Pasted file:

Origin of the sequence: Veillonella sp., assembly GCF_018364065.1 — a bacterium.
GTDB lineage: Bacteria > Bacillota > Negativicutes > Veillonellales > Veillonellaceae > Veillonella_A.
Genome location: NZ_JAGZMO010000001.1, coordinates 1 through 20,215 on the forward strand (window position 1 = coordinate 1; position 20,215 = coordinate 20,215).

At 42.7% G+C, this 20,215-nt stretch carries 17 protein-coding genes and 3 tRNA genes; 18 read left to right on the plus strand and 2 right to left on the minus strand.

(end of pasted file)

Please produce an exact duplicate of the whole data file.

Origin of the sequence: Veillonella sp., assembly GCF_018364065.1 — a bacterium.
GTDB lineage: Bacteria > Bacillota > Negativicutes > Veillonellales > Veillonellaceae > Veillonella_A.
Genome location: NZ_JAGZMO010000001.1, coordinates 1 through 20,215 on the forward strand (window position 1 = coordinate 1; position 20,215 = coordinate 20,215).

At 42.7% G+C, this 20,215-nt stretch carries 17 protein-coding genes and 3 tRNA genes; 18 read left to right on the plus strand and 2 right to left on the minus strand.